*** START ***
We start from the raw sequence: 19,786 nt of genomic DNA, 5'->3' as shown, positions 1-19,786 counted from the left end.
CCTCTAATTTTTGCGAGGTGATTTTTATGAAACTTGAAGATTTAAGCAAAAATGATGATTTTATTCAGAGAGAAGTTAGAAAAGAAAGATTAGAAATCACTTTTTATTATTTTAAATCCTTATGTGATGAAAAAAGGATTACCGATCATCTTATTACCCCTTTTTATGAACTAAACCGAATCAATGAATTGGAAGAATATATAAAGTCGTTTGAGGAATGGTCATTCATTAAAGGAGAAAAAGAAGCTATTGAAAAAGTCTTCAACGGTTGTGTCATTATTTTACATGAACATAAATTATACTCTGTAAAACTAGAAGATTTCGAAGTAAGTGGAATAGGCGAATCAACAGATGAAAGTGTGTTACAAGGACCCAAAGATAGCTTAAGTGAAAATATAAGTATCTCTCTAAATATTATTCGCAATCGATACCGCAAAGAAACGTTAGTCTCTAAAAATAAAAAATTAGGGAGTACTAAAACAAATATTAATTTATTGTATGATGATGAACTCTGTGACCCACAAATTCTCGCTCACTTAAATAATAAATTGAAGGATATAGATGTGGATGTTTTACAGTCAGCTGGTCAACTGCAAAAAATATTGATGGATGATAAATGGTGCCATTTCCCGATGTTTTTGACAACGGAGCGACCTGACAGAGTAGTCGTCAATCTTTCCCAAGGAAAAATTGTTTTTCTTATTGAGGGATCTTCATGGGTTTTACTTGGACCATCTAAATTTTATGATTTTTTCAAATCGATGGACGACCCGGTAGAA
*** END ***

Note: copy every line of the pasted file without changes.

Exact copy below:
We start from the raw sequence: 19,786 nt of genomic DNA, 5'->3' as shown, positions 1-19,786 counted from the left end.
CCTCTAATTTTTGCGAGGTGATTTTTATGAAACTTGAAGATTTAAGCAAAAATGATGATTTTATTCAGAGAGAAGTTAGAAAAGAAAGATTAGAAATCACTTTTTATTATTTTAAATCCTTATGTGATGAAAAAAGGATTACCGATCATCTTATTACCCCTTTTTATGAACTAAACCGAATCAATGAATTGGAAGAATATATAAAGTCGTTTGAGGAATGGTCATTCATTAAAGGAGAAAAAGAAGCTATTGAAAAAGTCTTCAACGGTTGTGTCATTATTTTACATGAACATAAATTATACTCTGTAAAACTAGAAGATTTCGAAGTAAGTGGAATAGGCGAATCAACAGATGAAAGTGTGTTACAAGGACCCAAAGATAGCTTAAGTGAAAATATAAGTATCTCTCTAAATATTATTCGCAATCGATACCGCAAAGAAACGTTAGTCTCTAAAAATAAAAAATTAGGGAGTACTAAAACAAATATTAATTTATTGTATGATGATGAACTCTGTGACCCACAAATTCTCGCTCACTTAAATAATAAATTGAAGGATATAGATGTGGATGTTTTACAGTCAGCTGGTCAACTGCAAAAAATATTGATGGATGATAAATGGTGCCATTTCCCGATGTTTTTGACAACGGAGCGACCTGACAGAGTAGTCGTCAATCTTTCCCAAGGAAAAATTGTTTTTCTTATTGAGGGATCTTCATGGGTTTTACTTGGACCATCTAAATTTTATGATTTTTTCAAATCGATGGACGACCCGGTAGAA